Sunday, July 29, 2012

A Week of Butterflies

The butterflies have finally started to show up this week, all of them appearing to be recently emerged from their chrysalises. I even saw a Monarch, but of course it floated away before I could even think about getting the camera out. It's fascinating to notice how the butterflies come and go throughout the season, different generations in different stages of their life, and how different species show up in different years. For example, last year we saw record numbers of Buckeyes, but only one so far this year, I can only wonder why. Trying to get decent photos of butterflies is always a challenge, they never stop moving and won't let you get very close, but I always enjoy trying. Here's a sampling of the butterflies in our yard this week:

A Painted Lady, on Anise Hyssop "Blue Fortune".

Notice how almost all the insects in my photos are on Anise Hyssop? It's a very popular plant.

A Spicebush Swallowtail in the early morning, the only way I could get this close.

An Eastern Tiger Swallowtail at dusk. This particular fellow hung around for hours on this same plant, the whole time I was making dinner and the whole time while we were eating. The flower bed is right outside the door which made watching him easy. He was immaculate, I imagined he had just emerged from his chrysalis and was having his first meal.

No surprise, he likes Anise Hyssop!

The Silvery Checkerspots also made their appearance this week. Considering how many caterpillars we saw back in the spring (a lot!) they should be everywhere.

These guys are quite small, barely 2 inches across, and look very similar to Pearl Crescents. This guy managed to find some coneflowers that still had some juice in them.

A Grey Hairstreak on Rudbeckia laciniata "Herbstsonne".

Dear readers:
*What Butterflies are you guys seeing where you live?*
*What are the plants in your yard that seem to be the most attractive to them?*

Tuesday, July 24, 2012

Right Time, Right Place: Eastern Kingbirds

*Insert grasshopper here

   Don't you just love it when you happen to be in the right place at the right time to witness something special? I'd just pulled up into our driveway and stepped out of the truck when I heard the tell-tale chatter of the Kingbirds. I heard them earlier in the day while I was out working in the yard, but I was never able to get a good look at them, they were always slightly obscured by tree foliage. I had brought my camera and tripod out anyway, just in case I saw them, and to warm up the lens so it wouldn't fog up as soon I brought it from the A/C cooled interior to the muggy as hell outdoors. And there they were, right over the driveway! I love Kingbirds (I love most birds, actually), they're so full of personality. Very talky too! I grabbed the camera, which was still right there in the garage and managed to get a few shots of the two parents feeding two juveniles before they disappeared back into the denser tree canopy. I hope you enjoy them...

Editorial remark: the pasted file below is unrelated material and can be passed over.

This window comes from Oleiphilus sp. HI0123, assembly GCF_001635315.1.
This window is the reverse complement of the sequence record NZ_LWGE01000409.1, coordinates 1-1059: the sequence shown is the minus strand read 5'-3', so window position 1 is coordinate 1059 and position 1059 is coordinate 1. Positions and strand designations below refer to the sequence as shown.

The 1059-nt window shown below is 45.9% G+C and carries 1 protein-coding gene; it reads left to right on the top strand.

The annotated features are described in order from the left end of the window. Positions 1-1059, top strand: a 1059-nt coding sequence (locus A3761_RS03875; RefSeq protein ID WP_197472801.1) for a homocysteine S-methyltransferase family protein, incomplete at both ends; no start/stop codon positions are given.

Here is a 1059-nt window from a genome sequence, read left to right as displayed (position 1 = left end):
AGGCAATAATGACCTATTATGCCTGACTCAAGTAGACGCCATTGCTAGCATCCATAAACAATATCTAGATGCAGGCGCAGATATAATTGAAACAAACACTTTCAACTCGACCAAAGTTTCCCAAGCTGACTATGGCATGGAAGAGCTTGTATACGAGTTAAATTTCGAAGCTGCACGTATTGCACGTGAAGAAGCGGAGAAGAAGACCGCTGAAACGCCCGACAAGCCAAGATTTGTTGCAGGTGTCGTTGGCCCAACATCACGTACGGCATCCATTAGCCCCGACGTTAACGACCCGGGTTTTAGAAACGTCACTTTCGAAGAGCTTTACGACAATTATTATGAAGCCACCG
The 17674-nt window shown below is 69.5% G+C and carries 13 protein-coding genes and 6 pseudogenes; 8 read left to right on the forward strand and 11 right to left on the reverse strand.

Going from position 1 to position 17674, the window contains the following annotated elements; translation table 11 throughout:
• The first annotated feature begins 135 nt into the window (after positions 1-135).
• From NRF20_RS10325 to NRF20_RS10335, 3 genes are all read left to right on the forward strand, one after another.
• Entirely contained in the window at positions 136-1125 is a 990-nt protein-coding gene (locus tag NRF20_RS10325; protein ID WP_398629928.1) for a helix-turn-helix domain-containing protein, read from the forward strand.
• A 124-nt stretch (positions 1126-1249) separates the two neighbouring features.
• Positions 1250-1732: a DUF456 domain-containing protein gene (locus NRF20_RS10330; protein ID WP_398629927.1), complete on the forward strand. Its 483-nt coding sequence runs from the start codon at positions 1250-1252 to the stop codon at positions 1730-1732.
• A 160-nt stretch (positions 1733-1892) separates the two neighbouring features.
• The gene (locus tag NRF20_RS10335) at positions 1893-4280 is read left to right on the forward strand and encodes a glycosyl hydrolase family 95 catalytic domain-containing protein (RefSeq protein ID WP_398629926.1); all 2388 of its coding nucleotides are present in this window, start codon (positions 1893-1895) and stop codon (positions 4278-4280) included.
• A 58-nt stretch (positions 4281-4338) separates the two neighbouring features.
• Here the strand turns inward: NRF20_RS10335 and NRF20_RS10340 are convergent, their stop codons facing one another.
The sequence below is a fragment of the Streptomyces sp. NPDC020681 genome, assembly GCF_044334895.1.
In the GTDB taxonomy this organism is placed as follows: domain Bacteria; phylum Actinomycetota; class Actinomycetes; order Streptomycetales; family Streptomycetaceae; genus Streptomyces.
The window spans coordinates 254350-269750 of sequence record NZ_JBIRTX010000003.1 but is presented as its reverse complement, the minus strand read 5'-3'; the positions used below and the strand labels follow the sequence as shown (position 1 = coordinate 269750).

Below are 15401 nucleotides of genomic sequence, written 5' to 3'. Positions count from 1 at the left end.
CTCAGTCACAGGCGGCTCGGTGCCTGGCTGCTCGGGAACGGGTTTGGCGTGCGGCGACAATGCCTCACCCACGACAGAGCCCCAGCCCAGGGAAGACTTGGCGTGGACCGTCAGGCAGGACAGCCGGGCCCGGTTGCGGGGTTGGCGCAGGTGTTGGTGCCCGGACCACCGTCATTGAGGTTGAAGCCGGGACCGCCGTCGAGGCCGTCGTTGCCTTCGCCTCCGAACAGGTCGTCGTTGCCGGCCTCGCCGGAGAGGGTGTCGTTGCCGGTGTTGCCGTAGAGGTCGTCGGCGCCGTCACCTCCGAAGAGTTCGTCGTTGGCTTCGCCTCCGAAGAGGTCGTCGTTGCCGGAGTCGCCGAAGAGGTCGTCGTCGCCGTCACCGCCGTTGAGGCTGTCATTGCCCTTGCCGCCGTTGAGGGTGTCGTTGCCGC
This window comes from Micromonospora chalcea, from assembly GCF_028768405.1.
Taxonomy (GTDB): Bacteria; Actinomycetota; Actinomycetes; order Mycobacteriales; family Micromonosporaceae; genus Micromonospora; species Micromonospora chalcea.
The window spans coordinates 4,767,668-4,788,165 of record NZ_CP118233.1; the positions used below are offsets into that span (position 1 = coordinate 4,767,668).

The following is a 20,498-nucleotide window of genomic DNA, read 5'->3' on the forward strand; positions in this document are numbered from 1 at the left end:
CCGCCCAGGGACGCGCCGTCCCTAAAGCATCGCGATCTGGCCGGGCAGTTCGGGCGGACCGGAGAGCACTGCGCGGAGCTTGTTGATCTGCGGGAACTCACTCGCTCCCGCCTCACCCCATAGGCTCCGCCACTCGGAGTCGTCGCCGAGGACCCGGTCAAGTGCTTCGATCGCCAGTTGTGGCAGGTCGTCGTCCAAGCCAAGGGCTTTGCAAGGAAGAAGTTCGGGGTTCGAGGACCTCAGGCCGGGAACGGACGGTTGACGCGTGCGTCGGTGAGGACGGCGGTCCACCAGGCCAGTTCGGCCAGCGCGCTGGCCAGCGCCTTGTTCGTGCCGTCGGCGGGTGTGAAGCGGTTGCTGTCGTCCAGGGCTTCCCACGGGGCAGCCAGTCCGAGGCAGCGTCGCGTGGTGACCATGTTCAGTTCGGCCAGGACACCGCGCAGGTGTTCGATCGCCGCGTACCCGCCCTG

The two juveniles, peering down on the clumsy human.

One of the parents, with what looks to be a grasshopper.

"I need one too!"

"Thanks mom!"

Thursday, July 19, 2012

Slightly Musical Conehead

   Ha! Made you look! With a name like that, how can you not click on my post and look to see what that's all about. But seriously, that is it's real name, here's proof. I couldn't make up a name like Slightly Musical Conehead, I'm not clever enough. After listening to its song, I have to say I'm a bit underwhelmed, I guess I expected more from something deemed "slightly musical". You can have a listen for yourself here. Jeff found this while mowing a few days ago and relocated it to a safe place.

Tuesday, July 17, 2012

Well, not a Monarch, but...

   I'm not talking about a member of the Royal Family, I mean Monarch butterflies. I've only seen two Monarch butterflies all year, yes two! No Monarch caterpillars either. This is despite having around six dozen milkweed plants and every available nectar plant they could possibly be interested in. For some reason we just don't have a lot of the big showy butterfly species around here, no matter which year.
   I do, however, have a lot of skippers and moths, if that counts for anything. If we can't have Monarchs, at least we have these. Meanwhile, we have attracted Milkweed Tussock Moths to our habitat. I realize they're not as prestigious as Monarch butterflies and the moths themselves are rather drab, but the caterpillars are really quite attractive. Just because they're a lowly moth doesn't make them any less important in the grande scheme of things. The highlight of watching them grow over the past week and a half has been seeing some predatory wasps come down, snatch one at a time, and carry it off to feed their young. When I first noticed the caterpillars, there must have been at least a hundred or so, and each day there's been fewer and fewer thanks to the wasps and random acts of stupidity on the part of the caterpillars. Some days I'd find caterpillars in really strange far-off areas, like crawling across the driveway, nowhere near pupating stage or running out of milkweed, in an obvious attempt to commit caterpillar suicide. I'm not worried that they'll denude my milkweed plants before the Monarchs can get to them, I have plenty of plants to share. Besides, I think we live in some sort of Monarch vacuum. I'm guessing my latitude falls in a range where they're just flying over and not looking to feed, mate, lay eggs, and die.